We can do that. For the Fringe, _The Stage_ is providing notifications of each one of its 350+ reviews through the [@EdinburghStage]( account. Each review is, as Street-Porter requires, intelligently written by one of our six full-time (or a couple of additional, part-time) festival reviewers. The Twitter notification consists of the name of the production, its location and a link to the full review. If there’s room, we also include a short summary of the review but nobody’s under any illusion that this is the review in its entirety.

> Interestingly, teenagers have already sussed Twitter is crap and aren’t taking it up. According to a Nielsen survey, only 16 per cent of the people twittering are under 25, while a whopping 64 per cent are between 25 and 54. The largest group of users are aged 35 to 49 – and that’s enough to deter the young. The use of social networking is already dropping among teenagers as the number of 25-34 year-olds using sites such as Facebook increases. In fact, ITV might have sold Friends Reunited in the nick of time, because at this rate the only people trying to meet up via websites like it will be so middle-aged, dreary and dull that no one will bother logging on.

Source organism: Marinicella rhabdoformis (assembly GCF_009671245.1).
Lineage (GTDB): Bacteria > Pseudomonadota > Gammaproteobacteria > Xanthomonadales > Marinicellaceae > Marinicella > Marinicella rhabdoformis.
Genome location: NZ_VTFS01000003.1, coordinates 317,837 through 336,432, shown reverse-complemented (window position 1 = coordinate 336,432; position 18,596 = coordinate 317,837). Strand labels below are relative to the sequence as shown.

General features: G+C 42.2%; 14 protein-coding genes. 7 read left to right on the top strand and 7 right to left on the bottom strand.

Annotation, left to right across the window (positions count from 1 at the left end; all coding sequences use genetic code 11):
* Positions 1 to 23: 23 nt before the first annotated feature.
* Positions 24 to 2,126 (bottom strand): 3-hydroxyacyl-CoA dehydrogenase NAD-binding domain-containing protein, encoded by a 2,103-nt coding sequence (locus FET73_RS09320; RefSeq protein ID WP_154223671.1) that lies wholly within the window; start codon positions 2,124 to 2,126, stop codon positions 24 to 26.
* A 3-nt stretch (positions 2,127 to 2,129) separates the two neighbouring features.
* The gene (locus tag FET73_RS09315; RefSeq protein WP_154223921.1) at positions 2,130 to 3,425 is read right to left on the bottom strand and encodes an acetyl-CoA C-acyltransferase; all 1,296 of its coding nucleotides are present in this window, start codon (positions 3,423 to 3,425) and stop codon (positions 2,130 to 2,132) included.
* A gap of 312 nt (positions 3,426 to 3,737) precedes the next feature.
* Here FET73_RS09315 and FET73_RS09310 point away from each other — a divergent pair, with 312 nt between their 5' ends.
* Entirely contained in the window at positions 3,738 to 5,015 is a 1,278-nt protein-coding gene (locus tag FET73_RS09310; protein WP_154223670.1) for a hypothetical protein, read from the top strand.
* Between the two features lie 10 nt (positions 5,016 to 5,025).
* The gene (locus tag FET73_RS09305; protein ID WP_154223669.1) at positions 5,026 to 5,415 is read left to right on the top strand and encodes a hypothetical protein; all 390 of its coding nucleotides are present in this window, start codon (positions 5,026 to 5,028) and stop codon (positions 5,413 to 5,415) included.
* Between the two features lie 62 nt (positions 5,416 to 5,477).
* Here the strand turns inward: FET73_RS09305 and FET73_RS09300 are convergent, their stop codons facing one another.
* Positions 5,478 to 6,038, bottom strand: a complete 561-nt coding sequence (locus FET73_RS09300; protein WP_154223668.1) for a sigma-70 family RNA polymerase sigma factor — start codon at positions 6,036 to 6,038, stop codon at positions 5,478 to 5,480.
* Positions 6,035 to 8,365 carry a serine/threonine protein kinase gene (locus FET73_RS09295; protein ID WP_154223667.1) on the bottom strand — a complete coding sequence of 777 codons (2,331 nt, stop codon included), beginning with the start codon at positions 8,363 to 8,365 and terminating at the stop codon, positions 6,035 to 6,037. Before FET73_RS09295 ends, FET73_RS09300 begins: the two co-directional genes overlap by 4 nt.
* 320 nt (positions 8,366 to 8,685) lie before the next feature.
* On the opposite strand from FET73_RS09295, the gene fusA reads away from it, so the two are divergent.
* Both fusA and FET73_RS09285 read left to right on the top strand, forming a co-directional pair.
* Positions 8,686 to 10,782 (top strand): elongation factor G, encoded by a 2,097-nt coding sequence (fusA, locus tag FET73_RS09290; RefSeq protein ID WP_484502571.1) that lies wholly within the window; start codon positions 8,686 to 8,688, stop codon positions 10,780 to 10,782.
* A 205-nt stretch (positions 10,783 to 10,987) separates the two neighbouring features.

This is the same Janet Street-Porter who, five years ago, was saying [Yah-boo to the youth cult](

> For a long time now I’ve been writing that this country’s obsession with youth is ludicrous, when it’s the crumblies who have all the power, the disposable income and the ability to vote Labour in or out at the next election.